Scott Morgan has practiced divorce and family law since 1994 and is board certified in family law by the Texas Board of Legal Specialization. He is the founder of the Morgan Law Firm which has multiple offices throughout the state of Texas. Scott was kind enough to grant us a brief interview and answer a few questions about his practice.
Can you tell us a little about your educational background and how you became an attorney?
I have a B.S. in Business from LSU. Immediately upon graduation I attended law school and acquired a law degree from the University of Houston. Wanting to work for myself, I opened my own practice as a solo attorney upon getting a bar card.
With so many different types of law to practice why is it that you chose family law? Have you ever considered practicing a different type of law?
Earlier in my career I handled cases in a number of different areas. I did some criminal law, landlord-tenant cases, probate, personal injury and other general civil litigation cases. But when I began practicing family law I realized I had found my calling. Helping people when they were going through such a difficult time just felt like the kind of work I needed to be doing.
Given your experience, what would you say makes a great attorney and how would they differ from an average one? If you had to pin it down to just one skill, what skill is most essential to being an effective family law attorney?
An intimate knowledge of the law (both statutory and case law) and an understanding of how courts typically deal with the various issues that come up. A great attorney is one that knows their area of law inside and out and is passionate about helping their clients. For them it is not just job it is a calling.
You have accomplished quite a bit in your career. What does the future hold for you as an attorney? Is there anything you want to accomplish that you haven’t?
A couple of years ago we opened another office in Austin and just recently we opened a satellite office in Sugar Land. I would like to continue growing the practice and adding talented lawyers to the firm.
What would you say are the advantages and disadvantages of practicing family law?
As a family law attorney you have the opportunity to help people as they are going through what is probably the most challenging situation of their life. This creates the opportunity to do a tremendous amount of good. Unlike a lot of other legal fields, family law work is relatively steady. The divorce rate doesn’t seem to fluctuate dramatically regardless of economic or other factors. If you like spending a lot of time in the courtroom, family law provides lots of opportunities. The only lawyers I know who spend more time in court than divorce attorneys are criminal lawyers. Family law involves a great diversity of issues and people. I might work on a complicated property division involving the valuation and division of a small business in the morning, and then be at the courthouse for a temporary custody hearing in the afternoon. It definitely is not boring. If you’re interested in practicing as a solo attorney family law and divorce practice are good fields to be in. While large corporate clients expect their law firms to be big and have lots of overhead, divorce clients generally are much more open to having a solo attorney represent them.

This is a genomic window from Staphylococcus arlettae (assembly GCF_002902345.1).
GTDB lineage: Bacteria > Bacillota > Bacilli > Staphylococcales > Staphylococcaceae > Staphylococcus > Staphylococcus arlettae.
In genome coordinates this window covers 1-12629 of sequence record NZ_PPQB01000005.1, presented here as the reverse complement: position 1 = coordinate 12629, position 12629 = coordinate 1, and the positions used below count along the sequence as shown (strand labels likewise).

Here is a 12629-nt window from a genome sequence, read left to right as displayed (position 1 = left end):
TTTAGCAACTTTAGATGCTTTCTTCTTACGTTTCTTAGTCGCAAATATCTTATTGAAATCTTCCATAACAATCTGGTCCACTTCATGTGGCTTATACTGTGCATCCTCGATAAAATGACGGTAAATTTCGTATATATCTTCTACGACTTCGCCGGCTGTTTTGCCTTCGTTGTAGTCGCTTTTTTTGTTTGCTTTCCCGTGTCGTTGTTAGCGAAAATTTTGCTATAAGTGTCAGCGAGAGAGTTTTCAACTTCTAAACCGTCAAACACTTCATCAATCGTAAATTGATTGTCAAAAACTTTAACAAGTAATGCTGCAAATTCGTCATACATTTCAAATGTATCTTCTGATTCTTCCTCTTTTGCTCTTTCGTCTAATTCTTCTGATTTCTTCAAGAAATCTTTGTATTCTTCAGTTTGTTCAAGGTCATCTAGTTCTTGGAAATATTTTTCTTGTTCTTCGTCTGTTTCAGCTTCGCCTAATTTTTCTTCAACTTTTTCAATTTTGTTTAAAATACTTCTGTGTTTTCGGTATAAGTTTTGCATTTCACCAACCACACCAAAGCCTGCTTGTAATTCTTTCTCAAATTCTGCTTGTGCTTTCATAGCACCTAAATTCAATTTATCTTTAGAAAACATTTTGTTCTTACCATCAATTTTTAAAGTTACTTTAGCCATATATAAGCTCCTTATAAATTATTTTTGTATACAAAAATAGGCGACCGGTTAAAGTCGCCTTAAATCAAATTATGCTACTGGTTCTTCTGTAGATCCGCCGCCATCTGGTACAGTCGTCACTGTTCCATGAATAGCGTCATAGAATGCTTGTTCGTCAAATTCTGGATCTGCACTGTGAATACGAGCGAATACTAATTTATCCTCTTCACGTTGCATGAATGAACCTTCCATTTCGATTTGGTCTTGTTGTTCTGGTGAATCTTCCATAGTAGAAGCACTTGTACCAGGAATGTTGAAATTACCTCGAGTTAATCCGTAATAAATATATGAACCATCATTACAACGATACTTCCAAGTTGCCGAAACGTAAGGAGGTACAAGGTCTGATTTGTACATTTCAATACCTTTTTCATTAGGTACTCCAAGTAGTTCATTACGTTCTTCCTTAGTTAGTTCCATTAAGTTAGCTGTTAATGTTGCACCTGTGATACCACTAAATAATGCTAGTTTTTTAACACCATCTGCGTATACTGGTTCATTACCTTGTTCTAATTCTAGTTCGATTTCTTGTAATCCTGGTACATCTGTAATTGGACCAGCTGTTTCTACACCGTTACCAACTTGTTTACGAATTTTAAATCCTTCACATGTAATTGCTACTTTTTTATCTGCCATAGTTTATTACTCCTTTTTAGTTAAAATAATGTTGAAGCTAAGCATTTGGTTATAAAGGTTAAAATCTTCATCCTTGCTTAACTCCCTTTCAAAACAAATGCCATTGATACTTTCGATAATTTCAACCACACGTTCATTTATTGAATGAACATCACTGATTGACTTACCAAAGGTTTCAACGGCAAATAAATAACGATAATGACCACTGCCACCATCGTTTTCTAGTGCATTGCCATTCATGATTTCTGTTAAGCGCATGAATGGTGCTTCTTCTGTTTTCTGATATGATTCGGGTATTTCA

Divorce clients are the most emotional and sometimes difficult clients to represent. To be effective at practicing family law you have to become effective at dealing with very emotional and sometimes unpredictable people. While you can certainly make a very good living as a family law attorney (board certification is a big help here) there is no possibility of getting wealthy overnight like a plaintiff’s lawyer who gets that one “big case.” If it is your dream to be a great trial lawyer and work in front of a jury then family law is not the right field for you. Most states do not allow jury trials on any family law issues and those that do allow juries only on certain limited issues. The bottom line is that jury trials in family law are extremely rare compared to other civil law areas where they are the norm.
What would you say being a family law attorney has taught you about life?
Don’t take your marriage for granted. If getting divorced is something you don’t want to do, then you should put some time and energy into making sure your marriage is a healthy one.
What sort of advice would you give to someone following in your footsteps? Are there certain things students should know about being a family law attorney before they start their career?
No one can tell you what the best field is for you. Having practiced family law since 1994 I can tell you that it can be an extremely gratifying field in which to work. I can also tell you that it can be maddeningly frustrating. Like most things in life you have to take the good with the bad. With regards to becoming an attorney, one thing I would do differently and do suggest is to get a mentor. Go to work as a law clerk or associate attorney with an experienced family law attorney and learn the ropes under them. Being an attorney is nothing like it is portrayed on television and the best way to learn if it is for you is to work in a law firm and get first-hand experience.
The divorce rate doesn’t seem to fluctuate dramatically regardless of economic or other factors. If you like spending a lot of time in the courtroom, family law provides lots of opportunities. The only lawyers I know who spend more time in court than divorce attorneys are criminal lawyers. Family law involves a great diversity of issues and people. While large corporate clients expect their law firms to be big and have lots of overhead, divorce clients generally are much more open to having a solo attorney represent them.